A 23-year-old Quebec man has had a domestic violence tracking bracelet imposed on him as a condition for his release.
Yan Bédard was imprisoned for threatening to kill his partner. His release on Friday rested on some conditions — one of them included wearing the tracking bracelet, also called an Anti-Reconciliation Bracelet.
As per a report by Radio Canada, Bédard had served two-thirds of his sentence and was slated to be released on Friday. He has agreed to wear the bracelet as the price for his freedom.
This domestic violence tracking bracelet is like an ankle monitor — a device the offender has to wear at all times. If they try to pursue their victim or are within a one-kilometre radius of them, the tracker sends out an alert to law enforcement, who will then go on to inform the victim and take steps to ensure their safety.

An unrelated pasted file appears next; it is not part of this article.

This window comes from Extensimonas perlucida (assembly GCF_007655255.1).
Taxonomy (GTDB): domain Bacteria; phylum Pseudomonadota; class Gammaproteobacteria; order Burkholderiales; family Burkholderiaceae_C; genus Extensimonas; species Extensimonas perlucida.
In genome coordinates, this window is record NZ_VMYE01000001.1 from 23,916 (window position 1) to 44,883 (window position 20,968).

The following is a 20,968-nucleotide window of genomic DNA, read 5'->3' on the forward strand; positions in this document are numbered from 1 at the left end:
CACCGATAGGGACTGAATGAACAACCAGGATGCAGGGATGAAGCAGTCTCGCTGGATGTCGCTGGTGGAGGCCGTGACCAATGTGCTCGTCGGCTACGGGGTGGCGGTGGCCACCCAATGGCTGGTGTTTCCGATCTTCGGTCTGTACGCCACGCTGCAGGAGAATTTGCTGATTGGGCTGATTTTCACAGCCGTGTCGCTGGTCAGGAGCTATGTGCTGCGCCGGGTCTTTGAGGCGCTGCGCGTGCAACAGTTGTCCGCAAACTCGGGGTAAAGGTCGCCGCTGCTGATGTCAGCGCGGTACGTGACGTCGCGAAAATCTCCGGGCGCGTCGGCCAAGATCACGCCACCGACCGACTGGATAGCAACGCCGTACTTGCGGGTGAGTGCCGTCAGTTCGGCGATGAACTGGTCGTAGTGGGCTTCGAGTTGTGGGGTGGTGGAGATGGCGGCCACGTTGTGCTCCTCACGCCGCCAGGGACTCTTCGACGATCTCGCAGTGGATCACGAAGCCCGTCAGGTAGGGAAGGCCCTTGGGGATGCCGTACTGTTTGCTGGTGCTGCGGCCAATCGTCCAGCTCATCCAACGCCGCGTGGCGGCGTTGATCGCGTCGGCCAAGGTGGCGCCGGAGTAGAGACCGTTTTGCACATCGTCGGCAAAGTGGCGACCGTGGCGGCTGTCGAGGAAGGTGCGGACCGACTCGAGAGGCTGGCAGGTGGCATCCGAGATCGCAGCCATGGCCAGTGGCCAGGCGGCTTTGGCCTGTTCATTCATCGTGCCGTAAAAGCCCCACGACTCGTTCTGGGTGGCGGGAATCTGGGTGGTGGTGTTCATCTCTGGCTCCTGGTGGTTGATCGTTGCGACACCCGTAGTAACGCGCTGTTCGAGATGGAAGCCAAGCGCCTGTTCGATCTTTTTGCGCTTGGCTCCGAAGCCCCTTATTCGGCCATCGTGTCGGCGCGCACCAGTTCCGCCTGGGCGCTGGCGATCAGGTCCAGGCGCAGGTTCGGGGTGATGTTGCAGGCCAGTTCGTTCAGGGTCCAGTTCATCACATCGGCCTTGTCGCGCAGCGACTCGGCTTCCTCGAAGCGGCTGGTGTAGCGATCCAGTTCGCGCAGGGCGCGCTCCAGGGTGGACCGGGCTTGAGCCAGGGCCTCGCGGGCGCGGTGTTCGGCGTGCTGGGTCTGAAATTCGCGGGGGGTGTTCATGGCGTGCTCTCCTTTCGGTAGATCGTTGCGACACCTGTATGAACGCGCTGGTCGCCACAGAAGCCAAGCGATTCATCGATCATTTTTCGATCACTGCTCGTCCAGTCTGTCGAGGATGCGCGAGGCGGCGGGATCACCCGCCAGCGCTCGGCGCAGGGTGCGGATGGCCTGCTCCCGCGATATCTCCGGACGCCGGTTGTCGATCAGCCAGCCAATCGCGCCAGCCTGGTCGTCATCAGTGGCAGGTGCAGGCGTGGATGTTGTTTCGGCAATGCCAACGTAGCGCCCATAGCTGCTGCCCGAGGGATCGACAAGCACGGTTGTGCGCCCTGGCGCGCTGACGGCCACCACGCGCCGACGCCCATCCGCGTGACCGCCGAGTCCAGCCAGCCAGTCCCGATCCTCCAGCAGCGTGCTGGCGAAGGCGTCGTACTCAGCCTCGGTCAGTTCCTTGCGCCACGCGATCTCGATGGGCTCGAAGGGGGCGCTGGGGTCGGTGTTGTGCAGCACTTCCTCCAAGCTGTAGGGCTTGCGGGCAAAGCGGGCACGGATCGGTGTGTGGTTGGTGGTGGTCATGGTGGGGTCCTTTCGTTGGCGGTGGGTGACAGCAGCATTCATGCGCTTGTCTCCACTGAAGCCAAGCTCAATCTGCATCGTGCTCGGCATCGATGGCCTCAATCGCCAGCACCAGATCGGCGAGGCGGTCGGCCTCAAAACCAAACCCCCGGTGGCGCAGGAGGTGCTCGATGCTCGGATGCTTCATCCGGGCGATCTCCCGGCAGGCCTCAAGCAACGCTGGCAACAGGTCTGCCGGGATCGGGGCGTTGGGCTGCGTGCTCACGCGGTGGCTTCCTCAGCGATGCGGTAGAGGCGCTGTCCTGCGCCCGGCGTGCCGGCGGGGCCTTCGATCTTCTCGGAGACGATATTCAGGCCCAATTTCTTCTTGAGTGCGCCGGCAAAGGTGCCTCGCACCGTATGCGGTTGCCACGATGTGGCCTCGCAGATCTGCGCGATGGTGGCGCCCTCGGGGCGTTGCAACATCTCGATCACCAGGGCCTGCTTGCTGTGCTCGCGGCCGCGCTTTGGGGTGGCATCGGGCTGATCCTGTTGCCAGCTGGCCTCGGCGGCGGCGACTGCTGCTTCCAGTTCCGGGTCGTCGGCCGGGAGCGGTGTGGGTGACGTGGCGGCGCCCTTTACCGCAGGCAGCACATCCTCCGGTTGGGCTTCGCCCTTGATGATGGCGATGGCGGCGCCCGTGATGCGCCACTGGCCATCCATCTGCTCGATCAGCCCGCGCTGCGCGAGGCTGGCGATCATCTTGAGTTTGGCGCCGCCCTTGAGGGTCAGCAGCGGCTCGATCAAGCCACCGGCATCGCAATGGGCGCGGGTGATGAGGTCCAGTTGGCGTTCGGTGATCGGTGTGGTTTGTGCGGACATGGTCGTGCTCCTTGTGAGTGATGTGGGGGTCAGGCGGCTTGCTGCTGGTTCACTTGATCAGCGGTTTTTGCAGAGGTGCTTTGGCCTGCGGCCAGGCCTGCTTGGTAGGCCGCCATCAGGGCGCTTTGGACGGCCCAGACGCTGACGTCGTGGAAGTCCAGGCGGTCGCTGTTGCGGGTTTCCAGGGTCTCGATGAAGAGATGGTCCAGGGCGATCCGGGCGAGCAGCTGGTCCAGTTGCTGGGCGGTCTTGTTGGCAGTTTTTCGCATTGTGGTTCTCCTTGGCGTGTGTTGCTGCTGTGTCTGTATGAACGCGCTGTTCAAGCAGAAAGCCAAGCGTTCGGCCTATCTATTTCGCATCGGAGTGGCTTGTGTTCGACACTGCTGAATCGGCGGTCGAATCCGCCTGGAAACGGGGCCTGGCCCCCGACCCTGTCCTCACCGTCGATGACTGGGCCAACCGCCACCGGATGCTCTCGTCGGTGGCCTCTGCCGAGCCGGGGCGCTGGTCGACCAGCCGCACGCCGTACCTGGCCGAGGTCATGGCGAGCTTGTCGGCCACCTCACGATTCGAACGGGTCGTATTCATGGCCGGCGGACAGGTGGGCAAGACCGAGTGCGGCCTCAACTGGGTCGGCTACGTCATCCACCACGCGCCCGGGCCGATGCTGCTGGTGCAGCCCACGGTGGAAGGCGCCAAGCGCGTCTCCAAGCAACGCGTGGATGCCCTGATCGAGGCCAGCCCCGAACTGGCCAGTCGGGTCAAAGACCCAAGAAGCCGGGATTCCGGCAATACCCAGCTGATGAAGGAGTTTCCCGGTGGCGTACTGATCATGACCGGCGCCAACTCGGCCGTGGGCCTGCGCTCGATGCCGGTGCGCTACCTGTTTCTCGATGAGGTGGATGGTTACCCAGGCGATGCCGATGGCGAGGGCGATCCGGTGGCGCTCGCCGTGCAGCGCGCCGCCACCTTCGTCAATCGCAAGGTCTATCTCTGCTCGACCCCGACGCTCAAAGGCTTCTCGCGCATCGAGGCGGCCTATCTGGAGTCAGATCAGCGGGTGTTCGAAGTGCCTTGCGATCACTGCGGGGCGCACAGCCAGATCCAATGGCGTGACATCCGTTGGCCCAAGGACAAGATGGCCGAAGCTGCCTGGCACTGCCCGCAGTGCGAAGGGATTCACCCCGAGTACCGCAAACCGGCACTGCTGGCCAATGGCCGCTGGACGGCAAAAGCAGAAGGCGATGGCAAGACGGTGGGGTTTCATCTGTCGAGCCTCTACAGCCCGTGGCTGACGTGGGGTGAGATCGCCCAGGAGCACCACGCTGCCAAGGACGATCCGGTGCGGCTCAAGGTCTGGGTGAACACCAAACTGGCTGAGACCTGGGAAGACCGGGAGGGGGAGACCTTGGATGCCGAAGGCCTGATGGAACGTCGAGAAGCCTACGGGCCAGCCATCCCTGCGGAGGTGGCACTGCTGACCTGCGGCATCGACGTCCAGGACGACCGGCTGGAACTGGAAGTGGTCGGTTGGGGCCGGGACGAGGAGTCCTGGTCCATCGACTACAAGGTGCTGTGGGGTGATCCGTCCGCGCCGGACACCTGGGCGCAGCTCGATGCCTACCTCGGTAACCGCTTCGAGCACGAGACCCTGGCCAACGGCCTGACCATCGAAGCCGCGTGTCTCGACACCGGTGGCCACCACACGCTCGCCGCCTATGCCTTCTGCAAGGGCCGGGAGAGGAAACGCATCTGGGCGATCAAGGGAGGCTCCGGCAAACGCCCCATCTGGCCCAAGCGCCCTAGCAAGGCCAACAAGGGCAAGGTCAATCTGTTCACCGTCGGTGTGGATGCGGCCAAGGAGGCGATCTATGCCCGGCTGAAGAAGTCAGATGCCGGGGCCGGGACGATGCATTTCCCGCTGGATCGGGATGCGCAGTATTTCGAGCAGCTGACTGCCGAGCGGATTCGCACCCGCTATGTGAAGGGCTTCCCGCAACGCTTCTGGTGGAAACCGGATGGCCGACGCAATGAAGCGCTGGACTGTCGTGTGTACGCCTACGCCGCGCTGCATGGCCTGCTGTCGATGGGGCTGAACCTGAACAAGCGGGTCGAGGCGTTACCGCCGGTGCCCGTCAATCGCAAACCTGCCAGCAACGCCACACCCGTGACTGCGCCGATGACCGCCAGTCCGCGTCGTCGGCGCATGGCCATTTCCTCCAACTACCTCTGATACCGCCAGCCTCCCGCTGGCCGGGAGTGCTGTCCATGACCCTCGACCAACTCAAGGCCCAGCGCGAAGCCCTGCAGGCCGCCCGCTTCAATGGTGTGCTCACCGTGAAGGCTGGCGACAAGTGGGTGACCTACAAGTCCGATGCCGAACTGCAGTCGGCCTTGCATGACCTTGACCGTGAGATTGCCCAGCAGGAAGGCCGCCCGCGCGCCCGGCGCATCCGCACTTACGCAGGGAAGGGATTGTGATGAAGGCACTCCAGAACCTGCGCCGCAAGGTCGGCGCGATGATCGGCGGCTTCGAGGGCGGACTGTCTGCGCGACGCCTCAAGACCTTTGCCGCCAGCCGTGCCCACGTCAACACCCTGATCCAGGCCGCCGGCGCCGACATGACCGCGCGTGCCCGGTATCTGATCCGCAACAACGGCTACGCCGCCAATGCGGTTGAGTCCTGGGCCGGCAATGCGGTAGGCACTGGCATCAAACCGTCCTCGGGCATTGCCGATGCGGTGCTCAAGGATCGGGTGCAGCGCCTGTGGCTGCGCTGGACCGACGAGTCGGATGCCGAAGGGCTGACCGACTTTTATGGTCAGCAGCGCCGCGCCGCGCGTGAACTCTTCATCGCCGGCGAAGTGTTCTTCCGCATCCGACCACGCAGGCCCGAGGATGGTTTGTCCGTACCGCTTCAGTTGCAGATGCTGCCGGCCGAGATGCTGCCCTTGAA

This marks the first-ever use and imposition of the bracelet under Canadian jurisdiction.
Quebec has been working on a watertight plan to curb domestic violence and protect victims since last year.
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It includes regulations around ensuring the victim’s identity remains confidential and that their offender is not allowed to cross-examine them, among other things.
Bédard will have to wear the ankle bracelet at all times. According to the government, should the accused enter what the province describes as a “pre-alert” zone, meaning that they are getting closer to the person in need of protection, authorities will advise the accused.
If the accused enters an “alert” zone, and is essentially in breach of conditions, both the authorities and the person in need of protection will be notified, and police officers will head to that person’s home to make sure they are safe.
It is yet to be seen how often Quebec will use the domestic violence tracking bracelet on offenders in the future, and whether other provinces will follow suit with sturdier strategies against domestic violence.